I’m Anza Goodbar; I am a certified coach, speaker, and trainer. My expertise is in the following topics – business systems, leadership development, entrepreneurial mindset, strategizing and goal setting. I’ve been an entrepreneur since 2004. But, you might say that I’ve been an entrepreneur all of my life since both of my parents were business owners and I began working in the family business when I was just 11 years old.
In 2008, I started a virtual assistant business that focused on start-ups, solo-preneurs, and family-owned businesses. While I provided some admin support, I was primarily hired to strategize and design business systems to provide structure for life and business. I aspired to help business owners develop a business that supported their lifestyle rather than a job that demanded all of their time and energy.
Over the course of my career, I have discovered that entrepreneurs deal with similar issues despite their industry. Many struggles centered around bad habits and inefficient time management skills. That awareness inspired me to venture into coaching.
Through 1:1 and group coaching, I bridge the gap between the problem and the solution. I have found that implementing a few intentional habits into your life can equip and empower you for success. The following three areas are an excellent starting point to build intentionality into your life:
Lack of clarity can be one of the most significant challenges faced by entrepreneurs. Most entrepreneurs have serving hearts and want to help everyone they come into contact with. That can muddy their messaging and cause challenges with priorities. Feeling unclear can lead to procrastinating and inaction. This will halt momentum and lead to feelings of frustration, if not addressed.
Try this simple exercise to gain clarity. First, write a short, specific vision statement, outlining your life goals. It should be short and easy to remember. The more emotionally charged the statement is, the more compelling it will be to take action.
Next, write out a short mission statement, this outlines how you want to engage with the world around you. It defines how you show up in the lives of friends and family and your community. This will feed right into your passion and purpose and define the mark you want to leave on the world.
Finally, make out a list of 50 goals for the year. This list will be pared down to the top three based on how it fits with your vision and mission statements. From this point forward, when an idea comes up, there is a filter to sift the idea trough. If the idea doesn’t move your forward with achieving your goals or living out your vision and mission statements, make an intentional decision not to pursue that activity at this time.
Design a routine
We are all creatures of habit. We like order and structure. Setting up our day for success is one simple intentional action we can take each day. In his book, The Miracle Morning, Hal Elrod expresses the importance of creating a routine that feeds your soul and sets your mindset on the right track.
There is no cookie-cutter approach to this practice. However, there are some elements that can put you on the path to success every day. Here are some of the components I like to include in my morning routine:
- I choose my attitude/mindset for the day
- I rehearse difficulty conversations I know I’ll have and practice how to respond in each situation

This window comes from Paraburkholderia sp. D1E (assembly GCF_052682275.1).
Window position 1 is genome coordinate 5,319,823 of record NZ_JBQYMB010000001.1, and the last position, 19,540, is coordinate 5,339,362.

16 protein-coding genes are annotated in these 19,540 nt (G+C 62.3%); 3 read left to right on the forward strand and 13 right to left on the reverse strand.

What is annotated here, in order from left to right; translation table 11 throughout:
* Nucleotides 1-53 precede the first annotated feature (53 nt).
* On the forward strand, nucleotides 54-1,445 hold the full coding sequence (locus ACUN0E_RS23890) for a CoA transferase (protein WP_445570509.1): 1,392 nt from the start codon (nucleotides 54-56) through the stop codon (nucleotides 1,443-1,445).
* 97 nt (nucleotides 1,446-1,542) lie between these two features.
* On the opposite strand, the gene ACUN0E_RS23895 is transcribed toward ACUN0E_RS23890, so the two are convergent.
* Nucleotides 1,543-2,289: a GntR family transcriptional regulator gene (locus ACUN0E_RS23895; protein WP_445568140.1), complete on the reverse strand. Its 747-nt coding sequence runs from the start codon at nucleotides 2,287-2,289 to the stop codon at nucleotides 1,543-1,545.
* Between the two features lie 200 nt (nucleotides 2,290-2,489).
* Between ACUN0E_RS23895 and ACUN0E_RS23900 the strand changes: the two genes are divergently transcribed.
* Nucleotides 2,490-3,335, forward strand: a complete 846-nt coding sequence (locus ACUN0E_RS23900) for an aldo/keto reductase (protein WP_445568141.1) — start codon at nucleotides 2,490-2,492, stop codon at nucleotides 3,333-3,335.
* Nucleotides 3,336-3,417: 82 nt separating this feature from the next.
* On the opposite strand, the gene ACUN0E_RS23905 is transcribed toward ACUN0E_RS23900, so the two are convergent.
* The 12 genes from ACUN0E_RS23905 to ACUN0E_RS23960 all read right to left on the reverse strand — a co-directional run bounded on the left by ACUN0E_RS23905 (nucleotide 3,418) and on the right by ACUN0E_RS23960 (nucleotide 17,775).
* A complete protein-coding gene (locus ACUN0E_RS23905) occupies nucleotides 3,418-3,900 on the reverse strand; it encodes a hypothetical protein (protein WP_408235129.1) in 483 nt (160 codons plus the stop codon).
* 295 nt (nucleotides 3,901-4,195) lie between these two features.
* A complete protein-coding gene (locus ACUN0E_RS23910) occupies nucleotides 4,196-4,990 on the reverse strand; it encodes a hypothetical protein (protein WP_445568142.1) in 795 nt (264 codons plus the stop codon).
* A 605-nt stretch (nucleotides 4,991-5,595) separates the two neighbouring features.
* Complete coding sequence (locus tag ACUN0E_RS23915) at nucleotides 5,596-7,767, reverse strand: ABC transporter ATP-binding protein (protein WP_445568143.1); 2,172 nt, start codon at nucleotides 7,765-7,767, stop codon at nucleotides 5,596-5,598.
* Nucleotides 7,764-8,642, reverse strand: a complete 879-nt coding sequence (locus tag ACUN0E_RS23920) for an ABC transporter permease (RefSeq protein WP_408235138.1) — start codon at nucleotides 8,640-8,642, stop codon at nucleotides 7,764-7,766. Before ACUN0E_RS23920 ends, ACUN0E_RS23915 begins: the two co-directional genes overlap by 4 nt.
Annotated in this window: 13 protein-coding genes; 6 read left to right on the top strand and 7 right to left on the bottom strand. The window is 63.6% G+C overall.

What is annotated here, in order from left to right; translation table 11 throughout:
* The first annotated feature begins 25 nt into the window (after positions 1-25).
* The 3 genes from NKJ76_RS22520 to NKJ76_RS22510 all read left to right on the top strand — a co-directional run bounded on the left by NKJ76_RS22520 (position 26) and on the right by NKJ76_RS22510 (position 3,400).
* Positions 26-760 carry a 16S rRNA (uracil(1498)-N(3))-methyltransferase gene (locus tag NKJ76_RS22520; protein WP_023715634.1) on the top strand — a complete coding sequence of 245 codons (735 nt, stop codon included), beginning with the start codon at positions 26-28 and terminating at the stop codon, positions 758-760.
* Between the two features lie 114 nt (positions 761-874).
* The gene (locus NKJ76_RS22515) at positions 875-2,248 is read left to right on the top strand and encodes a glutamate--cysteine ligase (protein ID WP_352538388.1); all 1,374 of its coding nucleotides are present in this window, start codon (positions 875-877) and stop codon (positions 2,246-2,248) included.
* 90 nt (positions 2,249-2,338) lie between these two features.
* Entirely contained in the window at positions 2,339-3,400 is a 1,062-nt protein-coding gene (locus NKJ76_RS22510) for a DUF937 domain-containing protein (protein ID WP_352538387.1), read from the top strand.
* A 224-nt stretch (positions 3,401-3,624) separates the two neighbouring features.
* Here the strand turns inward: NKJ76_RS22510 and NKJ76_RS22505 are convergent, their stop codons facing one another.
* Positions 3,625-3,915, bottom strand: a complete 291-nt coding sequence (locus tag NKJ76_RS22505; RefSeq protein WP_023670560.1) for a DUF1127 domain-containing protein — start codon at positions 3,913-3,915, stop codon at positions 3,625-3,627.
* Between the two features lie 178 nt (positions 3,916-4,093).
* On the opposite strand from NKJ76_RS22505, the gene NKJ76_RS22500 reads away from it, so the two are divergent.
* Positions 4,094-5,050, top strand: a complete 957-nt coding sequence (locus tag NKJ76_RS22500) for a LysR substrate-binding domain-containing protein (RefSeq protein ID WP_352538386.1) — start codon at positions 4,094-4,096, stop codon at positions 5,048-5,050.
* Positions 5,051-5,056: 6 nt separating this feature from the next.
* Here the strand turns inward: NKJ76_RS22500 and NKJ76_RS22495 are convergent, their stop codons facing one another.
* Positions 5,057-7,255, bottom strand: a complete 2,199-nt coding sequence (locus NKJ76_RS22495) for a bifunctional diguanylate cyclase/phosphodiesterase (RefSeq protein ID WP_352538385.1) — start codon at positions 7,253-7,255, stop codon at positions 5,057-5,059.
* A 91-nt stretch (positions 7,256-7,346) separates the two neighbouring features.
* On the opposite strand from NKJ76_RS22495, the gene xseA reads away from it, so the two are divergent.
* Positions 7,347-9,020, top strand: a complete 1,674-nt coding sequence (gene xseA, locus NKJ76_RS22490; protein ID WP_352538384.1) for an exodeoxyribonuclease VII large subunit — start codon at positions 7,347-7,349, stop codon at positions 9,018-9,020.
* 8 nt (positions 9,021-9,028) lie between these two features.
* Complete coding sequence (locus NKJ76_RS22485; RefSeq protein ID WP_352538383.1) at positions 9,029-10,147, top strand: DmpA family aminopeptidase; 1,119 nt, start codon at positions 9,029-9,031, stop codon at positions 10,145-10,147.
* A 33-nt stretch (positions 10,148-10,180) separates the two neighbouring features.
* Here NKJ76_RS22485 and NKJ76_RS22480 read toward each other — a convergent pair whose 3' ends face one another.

- I journal my gratitude for the day
- I spend 30 minutes in meditation and prayer
- I read 1 chapter in a personal growth book
- I listen to 1 chapter of a personal growth book audio or podcast as I get ready for the day
- Then, I wake up the house and get the day going. By then, I feel energized and unstoppable!
Schedule your priorities
We tend to make to-do lists every day and fill them with everything from calling the utility company to doing the dishes. The problem with this method is our time gets filled up with “busy” work, and not productive work. When scheduling out your time, block out time for meaningful, productive work each day. Time blocking can be a useful tool to help increase impact.
If you’re not familiar with time blocking, it is a simple way of grouping similar tasks into a time slot. Blocking “like” items together helps your brain focus on one thing at a time and creates flow. For example: I might block out 4 hours to “write.” That might include writing a blog, a newsletter, an email series and social media posts. By making space for those tasks, I open up the opportunity for my creative juices to flow uninterrupted, and I can get more done in less time.
Block out times you don’t intend to work or are unavailable- including meetings, vacation time, holidays or self-care. Whatever the reason you don’t plan to work, mark it off your calendar so that you can see the real time available for completing projects. For example: I don’t work on Thursdays, I reserve Thursdays for volunteering at my granddaughter’s school. That time is aside so I can be fully present in her day and share in her experiences.
Once you identify what time available for “working,” choose 1 – 3 priorities to focus on each day. Rank them in order of importance and use those priorities to schedule out each day. Include buffer time between activities, so that you can make positive transitions between tasks. Mastering transitions can ensure you will be fully present for the next undertaking and it will prevent you from depleting your energy pool.
Intentional living is far more engaging than setting an intention for the day. It takes effort and preparation to instil new routines into your daily life. If you are fulling committed to creating intentional habits in your daily life, you can transform your personal and business life and generate motivation to design a life you truly love!
Inspired by women in my tribe who are striving to become high-performance achievers